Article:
HONOLULU (KHON2) — The FAA implemented a zero-tolerance policy on unruly airline passengers in January. However, 2021 has shaped up to be the worst for incidents in the air. Flight attendants said, instead of civil fines, more violators should be criminally prosecuted.
The incidents, also known as air rage, have happened so often that Congress had a hearing on it Thursday, Sept. 23. Lawmakers were told more than 4,000 cases have been reported to the FAA in 2021 so far.
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“This has been the worst year for unruly passengers in what’s looking like the history of aviation,” said Taylor Garland, spokesperson for the Association of Flight Attendants (AFA).
Nearly three out of four incidents involved passengers who did not want to wear their masks properly. AFA said the Department of Justice needs to step up enforcement by prosecuting violators when violence is involved. Most offenders are forced to pay a fine.
“We’ve only seen the Department of Justice prosecute one case of the more than 4,000 cases that have been reported to the FAA. We need more criminal action, and we think, with that, there will be more sobering up of passengers around the country,” said Garland.
U.S. Congressman Kaialiʻi Kahele agreed with that idea and added that there should be a ‘no-fly list’ for unruly passengers.
“We need the airlines to get together when someone is banned from flying on an airline. There should be a database so that all other airlines know,” said Kahele.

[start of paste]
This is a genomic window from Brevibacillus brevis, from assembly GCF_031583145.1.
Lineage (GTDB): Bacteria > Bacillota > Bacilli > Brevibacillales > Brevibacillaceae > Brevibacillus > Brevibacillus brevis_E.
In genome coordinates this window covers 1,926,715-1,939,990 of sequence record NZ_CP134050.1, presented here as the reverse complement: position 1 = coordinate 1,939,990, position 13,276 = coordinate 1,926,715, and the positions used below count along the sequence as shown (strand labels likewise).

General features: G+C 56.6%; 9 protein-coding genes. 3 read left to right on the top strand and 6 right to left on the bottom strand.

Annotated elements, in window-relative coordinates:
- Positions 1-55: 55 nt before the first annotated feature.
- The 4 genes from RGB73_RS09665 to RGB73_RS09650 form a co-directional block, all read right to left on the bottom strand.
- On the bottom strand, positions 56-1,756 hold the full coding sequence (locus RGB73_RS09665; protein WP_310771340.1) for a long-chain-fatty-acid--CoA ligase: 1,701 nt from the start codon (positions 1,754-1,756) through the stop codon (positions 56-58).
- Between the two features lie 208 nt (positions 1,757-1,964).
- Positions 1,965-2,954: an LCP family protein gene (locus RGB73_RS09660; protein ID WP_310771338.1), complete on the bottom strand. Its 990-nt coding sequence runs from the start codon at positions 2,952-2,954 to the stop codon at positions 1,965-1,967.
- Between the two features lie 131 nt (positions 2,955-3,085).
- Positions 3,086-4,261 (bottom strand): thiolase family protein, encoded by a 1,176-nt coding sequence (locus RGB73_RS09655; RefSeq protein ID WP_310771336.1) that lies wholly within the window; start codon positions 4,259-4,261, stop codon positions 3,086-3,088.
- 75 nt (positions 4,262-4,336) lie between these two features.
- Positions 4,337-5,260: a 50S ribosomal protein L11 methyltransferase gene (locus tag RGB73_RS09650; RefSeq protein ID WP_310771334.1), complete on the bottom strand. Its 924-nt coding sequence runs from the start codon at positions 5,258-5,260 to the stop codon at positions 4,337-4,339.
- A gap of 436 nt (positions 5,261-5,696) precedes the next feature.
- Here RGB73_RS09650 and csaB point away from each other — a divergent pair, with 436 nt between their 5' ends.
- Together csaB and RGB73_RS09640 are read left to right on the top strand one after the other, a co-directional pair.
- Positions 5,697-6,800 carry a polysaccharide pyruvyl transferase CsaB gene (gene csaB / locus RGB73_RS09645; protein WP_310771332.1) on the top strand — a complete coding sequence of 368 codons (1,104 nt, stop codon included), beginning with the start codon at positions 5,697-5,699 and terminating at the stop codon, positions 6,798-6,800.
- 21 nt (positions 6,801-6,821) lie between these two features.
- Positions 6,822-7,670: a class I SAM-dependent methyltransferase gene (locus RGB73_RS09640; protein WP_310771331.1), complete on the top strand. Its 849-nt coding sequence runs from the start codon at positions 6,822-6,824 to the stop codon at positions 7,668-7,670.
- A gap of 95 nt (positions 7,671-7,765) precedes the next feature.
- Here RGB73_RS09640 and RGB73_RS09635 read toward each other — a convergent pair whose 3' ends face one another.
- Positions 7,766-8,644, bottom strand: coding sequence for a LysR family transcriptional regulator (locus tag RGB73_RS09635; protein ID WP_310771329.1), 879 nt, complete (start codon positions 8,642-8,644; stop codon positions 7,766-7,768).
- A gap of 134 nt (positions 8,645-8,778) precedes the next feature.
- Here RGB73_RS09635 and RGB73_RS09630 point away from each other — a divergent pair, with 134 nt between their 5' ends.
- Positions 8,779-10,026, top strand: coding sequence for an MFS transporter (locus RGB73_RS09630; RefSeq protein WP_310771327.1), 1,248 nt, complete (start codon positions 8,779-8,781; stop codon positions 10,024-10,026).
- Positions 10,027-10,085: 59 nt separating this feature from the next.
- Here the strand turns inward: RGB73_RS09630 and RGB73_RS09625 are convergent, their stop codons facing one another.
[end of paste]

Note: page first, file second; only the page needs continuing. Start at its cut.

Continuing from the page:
Garland said part of the problem is passengers being allowed to buy alcohol to-go from airport bars.
“And so we’ve called on airports and the federal government stop the sale of to-go alcohol at airports. We think that’s a low-hanging fruit, and the first step that can be taken,” Garland said.
Kahele added that the federal government can also cut funding at airports that continue to sell alcohol to-go.
“We need to do that because alcohol leads to air rage in many cases. Those cases are surging like we discussed in today’s hearing, and if they continue at this rate, many more incidents can be expected in 2021,” Kahele explained.
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“This is unacceptable behavior. Flight attendants are on board for everyone’s safety. We are aviation first responders, not a punching bag for a passenger who is having a bad day,” said Garland.